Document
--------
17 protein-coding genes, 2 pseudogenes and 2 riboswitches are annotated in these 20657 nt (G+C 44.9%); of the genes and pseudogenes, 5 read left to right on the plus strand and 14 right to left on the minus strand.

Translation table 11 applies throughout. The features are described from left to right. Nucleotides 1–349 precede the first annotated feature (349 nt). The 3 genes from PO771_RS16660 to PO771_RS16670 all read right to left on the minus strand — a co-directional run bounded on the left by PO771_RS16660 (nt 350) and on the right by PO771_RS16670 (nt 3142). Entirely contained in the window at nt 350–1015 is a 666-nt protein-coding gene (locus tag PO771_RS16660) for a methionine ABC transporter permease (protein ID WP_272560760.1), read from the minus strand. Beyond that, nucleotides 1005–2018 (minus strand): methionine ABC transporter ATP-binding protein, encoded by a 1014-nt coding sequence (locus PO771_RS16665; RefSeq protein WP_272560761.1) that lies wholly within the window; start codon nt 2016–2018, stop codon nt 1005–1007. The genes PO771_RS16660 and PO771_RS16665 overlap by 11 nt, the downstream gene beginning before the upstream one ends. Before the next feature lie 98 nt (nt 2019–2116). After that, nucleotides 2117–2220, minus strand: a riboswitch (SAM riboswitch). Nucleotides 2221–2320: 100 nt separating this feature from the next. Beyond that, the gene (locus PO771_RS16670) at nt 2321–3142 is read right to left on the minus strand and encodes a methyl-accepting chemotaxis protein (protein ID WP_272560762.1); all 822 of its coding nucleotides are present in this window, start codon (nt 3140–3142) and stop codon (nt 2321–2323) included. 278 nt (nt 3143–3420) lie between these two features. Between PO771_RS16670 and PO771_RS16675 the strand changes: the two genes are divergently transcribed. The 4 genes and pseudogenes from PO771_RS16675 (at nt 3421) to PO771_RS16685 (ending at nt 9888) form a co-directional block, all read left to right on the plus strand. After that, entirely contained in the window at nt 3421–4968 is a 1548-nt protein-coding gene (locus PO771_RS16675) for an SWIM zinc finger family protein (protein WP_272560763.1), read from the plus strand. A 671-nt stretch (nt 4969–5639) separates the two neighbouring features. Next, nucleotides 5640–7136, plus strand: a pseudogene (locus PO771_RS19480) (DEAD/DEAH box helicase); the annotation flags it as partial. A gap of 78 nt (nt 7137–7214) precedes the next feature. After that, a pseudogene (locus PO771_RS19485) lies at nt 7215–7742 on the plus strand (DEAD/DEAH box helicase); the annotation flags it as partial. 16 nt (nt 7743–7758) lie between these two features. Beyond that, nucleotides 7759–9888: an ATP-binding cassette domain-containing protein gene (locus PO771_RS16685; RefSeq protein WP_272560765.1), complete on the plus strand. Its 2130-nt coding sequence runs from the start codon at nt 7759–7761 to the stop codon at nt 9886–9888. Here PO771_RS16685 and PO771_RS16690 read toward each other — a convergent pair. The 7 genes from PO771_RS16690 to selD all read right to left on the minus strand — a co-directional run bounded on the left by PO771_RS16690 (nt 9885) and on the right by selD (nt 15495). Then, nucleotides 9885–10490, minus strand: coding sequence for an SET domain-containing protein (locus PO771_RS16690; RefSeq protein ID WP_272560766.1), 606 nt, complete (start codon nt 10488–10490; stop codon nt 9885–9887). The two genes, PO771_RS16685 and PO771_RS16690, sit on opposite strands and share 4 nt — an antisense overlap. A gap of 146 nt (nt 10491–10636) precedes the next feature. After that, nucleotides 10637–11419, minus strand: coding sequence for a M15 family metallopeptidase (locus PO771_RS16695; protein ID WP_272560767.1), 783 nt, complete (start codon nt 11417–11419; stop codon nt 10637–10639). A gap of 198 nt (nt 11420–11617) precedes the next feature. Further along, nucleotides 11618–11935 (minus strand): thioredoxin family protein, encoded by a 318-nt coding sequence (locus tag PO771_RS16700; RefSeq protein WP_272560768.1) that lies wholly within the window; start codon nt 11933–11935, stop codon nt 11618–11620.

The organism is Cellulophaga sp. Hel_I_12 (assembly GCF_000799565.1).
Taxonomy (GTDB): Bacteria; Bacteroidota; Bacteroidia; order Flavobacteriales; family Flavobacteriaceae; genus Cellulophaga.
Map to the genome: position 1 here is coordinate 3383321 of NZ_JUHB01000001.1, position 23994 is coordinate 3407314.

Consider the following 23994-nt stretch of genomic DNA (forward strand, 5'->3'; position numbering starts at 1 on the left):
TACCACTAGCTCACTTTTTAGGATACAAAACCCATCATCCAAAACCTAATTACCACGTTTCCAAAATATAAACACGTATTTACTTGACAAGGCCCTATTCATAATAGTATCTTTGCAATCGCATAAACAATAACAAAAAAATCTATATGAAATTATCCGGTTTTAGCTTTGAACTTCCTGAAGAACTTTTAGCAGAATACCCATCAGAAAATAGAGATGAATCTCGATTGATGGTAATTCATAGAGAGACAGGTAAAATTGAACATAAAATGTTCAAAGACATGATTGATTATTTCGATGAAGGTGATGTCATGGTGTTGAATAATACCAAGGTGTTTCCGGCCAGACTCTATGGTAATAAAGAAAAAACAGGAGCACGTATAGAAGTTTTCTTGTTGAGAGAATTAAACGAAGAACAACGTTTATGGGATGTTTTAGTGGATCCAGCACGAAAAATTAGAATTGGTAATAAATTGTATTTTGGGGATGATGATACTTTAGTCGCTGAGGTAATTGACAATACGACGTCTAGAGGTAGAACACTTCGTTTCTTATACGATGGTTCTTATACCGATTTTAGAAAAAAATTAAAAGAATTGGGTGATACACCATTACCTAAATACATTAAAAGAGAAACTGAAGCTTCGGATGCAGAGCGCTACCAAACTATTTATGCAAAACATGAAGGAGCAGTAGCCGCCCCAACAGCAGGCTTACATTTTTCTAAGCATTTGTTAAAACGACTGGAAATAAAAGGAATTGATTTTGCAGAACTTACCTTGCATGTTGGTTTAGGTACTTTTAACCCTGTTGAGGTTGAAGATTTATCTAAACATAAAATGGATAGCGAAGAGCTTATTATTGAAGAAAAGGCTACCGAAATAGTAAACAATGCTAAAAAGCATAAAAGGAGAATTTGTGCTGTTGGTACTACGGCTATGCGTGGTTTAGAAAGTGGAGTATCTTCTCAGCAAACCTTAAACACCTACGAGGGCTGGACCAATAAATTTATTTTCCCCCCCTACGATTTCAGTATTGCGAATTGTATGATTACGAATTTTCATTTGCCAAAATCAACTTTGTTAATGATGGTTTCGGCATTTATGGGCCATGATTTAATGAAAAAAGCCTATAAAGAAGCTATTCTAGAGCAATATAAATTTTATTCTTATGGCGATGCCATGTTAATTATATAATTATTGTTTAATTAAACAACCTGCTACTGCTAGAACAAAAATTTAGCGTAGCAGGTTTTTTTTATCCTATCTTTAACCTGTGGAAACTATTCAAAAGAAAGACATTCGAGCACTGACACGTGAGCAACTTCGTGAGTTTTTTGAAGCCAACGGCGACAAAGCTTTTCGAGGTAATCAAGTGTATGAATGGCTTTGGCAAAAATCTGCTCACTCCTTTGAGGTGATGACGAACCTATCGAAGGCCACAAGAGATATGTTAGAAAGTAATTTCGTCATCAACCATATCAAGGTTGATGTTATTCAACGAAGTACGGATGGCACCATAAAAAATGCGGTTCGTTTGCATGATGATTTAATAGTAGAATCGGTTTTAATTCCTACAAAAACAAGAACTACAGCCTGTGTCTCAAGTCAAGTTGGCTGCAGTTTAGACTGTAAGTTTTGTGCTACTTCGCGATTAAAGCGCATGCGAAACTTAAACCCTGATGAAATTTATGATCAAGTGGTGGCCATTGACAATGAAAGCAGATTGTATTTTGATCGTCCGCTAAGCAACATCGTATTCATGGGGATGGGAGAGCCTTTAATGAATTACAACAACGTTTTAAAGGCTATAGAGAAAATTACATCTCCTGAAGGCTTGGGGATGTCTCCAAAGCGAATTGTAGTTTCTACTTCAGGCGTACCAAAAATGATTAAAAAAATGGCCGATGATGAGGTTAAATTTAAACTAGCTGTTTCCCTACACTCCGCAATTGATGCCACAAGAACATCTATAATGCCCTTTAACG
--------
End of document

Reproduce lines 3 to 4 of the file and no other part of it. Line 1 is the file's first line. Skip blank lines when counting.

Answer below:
The organism is Cellulophaga sp. Hel_I_12 (assembly GCF_000799565.1).
Taxonomy (GTDB): Bacteria; Bacteroidota; Bacteroidia; order Flavobacteriales; family Flavobacteriaceae; genus Cellulophaga.